Monday, May 26, 2014


Starring: Samuel L. Jackson, Carrie-Ann Moss, & Michael Sheen
Rating: 3 1/2 out of 5 stars

Unless like me, you are a die hard Samuel L. Jackson fan, this is a film that probably fell way under your radar. Unthinkable begs the question of just how far The United States government is willing to go when the tables are reversed. A former military intelligence officer has planted three nuclear devices in three U.S. cities. He sends a tape to the FBI, proving his claim, and is then quickly captured by the military. The FBI and military question the man, but as time starts winding down, the military calls in a man simply known has H (Jackson), to extract the information any way he can. While this direct-to-video released received almost no attention, Samuel L. Jackson is really amazing as this hardened man, torn between what he must do and what is right. Jackson is paired with Carrie-Ann Moss, who has the exact dilemma as H, but decides to take the opposing position. While she wasn't bad, it's very hard to picture Moss as an FBI agent, even as you're watching this film. Unthinkable is one of these films that presents itself as a question to the audience. When it comes right down to it, how different are we from our enemies? It also asked the question of whether or not torture works. Human rights organizations say no, Dick Cheney says yes, my advice, watch this film and decide for yourself. Samuel L. Jackson is terrific and there is a big twist in the end. It's not a unique or unpredictable film, but it does pose some important questions, that you may answer differently after seeing the film.


Starring: Hugh Jackman, Jake Gyllenhaal, Melissa Leo, & Maria Bello
Rating: 3 1/2 out of 5 stars

Prisoners is a prime example of why I will never understand Hollywood. You've got a truly great story, an all-star cast, and a world renowned Director, making his American debut. Prisoners was considered to be an Oscar caliber film before it was even released, yet for some reason they had to make it nearly three hours long. If there was enough story for a three hour film, then I'd be all for it, but Prisoners has a good 45 minutes worth of repetitiveness, that does nothing to help the movie, in fact, it takes something away from the film. The story begins on Thanksgiving, when two little girls go outside to play and disappear. Feeling that the police aren't doing enough to find the kids, one father (Hugh Jackman) decides to take matters into his own hands. Hugh Jackman stars in a role I wouldn't have imagined him playing in a million years. Based on his other roles and what I know about the man, this doesn't even seem like the kind of role he'd be interested in, but he gives one of the strongest performances I've seen all year, I really didn't know he had that in him. Jackman is paired by Jake Gyllenhaal, another guy who I couldn't see playing a tough as nails police detective, but he too surprised, giving a very strong performance. The cast isn't the problem and the story isn't the problem, what bothered me about this film was how much of it was unnecessary. Did we really need dozens of scenes with Jackman and Dano or all the talk and sadness amongst the families? This was a great all-around movie, but it was so long, that by the end, I'd stopped caring about what was happening and just wanted it to be over. Don't get me wrong, I highly recommend this film for a unique twist on classic story, great performances from an unlikely cast, and the work of a Director who his known around the world for his signature style, but just a word of caution. Prisoners is a very long film, that at many points seems to go around in circles. When they eventually do get to the point, it's outstanding, but it takes a while to get there.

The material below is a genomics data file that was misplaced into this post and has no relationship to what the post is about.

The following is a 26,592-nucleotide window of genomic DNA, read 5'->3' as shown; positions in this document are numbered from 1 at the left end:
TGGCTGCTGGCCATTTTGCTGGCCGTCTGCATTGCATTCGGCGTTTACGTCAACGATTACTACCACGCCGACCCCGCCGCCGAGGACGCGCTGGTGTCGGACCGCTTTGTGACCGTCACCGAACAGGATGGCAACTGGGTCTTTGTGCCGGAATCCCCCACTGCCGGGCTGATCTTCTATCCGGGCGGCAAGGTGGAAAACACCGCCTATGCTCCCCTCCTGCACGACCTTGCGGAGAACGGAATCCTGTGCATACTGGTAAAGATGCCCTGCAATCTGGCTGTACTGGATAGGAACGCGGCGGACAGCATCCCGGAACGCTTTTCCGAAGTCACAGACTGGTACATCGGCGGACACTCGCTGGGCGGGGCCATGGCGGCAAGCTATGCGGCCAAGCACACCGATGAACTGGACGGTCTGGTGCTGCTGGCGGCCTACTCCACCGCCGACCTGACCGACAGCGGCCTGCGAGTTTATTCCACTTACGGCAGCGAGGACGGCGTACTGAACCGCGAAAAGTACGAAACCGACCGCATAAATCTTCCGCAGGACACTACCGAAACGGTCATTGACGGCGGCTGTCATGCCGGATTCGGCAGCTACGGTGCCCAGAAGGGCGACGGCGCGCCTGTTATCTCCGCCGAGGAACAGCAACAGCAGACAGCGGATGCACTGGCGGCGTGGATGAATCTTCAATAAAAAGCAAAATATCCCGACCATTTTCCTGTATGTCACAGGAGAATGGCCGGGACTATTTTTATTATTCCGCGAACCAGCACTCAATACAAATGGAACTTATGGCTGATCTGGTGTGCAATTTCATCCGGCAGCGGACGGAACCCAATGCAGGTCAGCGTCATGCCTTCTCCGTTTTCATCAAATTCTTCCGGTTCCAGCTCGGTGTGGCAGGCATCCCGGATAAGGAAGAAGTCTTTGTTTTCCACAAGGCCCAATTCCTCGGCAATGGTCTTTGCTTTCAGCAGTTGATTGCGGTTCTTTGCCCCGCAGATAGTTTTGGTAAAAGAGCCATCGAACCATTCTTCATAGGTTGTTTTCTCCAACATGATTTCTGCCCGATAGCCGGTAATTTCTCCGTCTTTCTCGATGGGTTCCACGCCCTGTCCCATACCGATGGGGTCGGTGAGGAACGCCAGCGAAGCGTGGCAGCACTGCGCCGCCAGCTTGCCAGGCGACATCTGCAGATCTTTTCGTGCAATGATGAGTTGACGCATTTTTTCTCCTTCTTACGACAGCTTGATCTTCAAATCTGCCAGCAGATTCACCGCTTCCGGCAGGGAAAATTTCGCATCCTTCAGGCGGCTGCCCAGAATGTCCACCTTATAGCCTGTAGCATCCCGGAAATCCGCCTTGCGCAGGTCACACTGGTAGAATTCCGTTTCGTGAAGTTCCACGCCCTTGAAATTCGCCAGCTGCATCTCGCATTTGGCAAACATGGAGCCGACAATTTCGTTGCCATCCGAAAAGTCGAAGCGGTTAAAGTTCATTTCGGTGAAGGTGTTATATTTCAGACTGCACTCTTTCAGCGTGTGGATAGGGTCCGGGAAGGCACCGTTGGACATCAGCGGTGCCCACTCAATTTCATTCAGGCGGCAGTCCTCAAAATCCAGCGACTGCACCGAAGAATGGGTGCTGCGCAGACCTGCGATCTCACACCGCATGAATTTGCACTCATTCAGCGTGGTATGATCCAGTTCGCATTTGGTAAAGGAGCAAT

Starring: Jason Statham, Amy Smart, & Jose Cantillo
Rating: 3 out of 5 stars

Chev Chelios is arguably Jason Statham's best known character and Crank is arguably his best known film, but it is far from his best film. Chev Chelios (Statham) is a gun for hire, who will work for anyone who can pay him. One day he wakes up in a daze and finds a video in which a former employer tells him, that he poisoned him with a rare adrenaline inhibitor, which will kill him in a few hours. Chelios goes out seeking revenge, but must keep his adrenaline pumping, in order to slow the poison down. It's a strange story, but as usual, Statham is terrific, playing his most extreme character. Chelios is a crazy man who goes to extremes, however that's all this film has to offer. Non-stop action can sometimes be fun, but when it's the same thing repeating over and over again for 90 minutes, even the biggest action fan gets tired of it. Statham is paired with Amy Smart who starred in my favorite movie of all-time, The Butterfly Effect, and surprisingly she was terrible! She plays Chelios's girlfriend, a girl who is as dumb as dirt and who follows this crazy man blindly through the city on his hunt for revenge. Crank has some humor and a terrific leading man, but unfortunately, there isn't much of story. Besides Statham's well known one-liners and his ridiculous moves, there is really nothing to see here. Crank is one of those films that starts out strong and then just never goes anywhere. Having seen a lot of Statham's movies lately, I was hoping his best known film would be his most exciting, but it wasn't. It's the same scene repeated many times over, and I was tired of it after a half hour.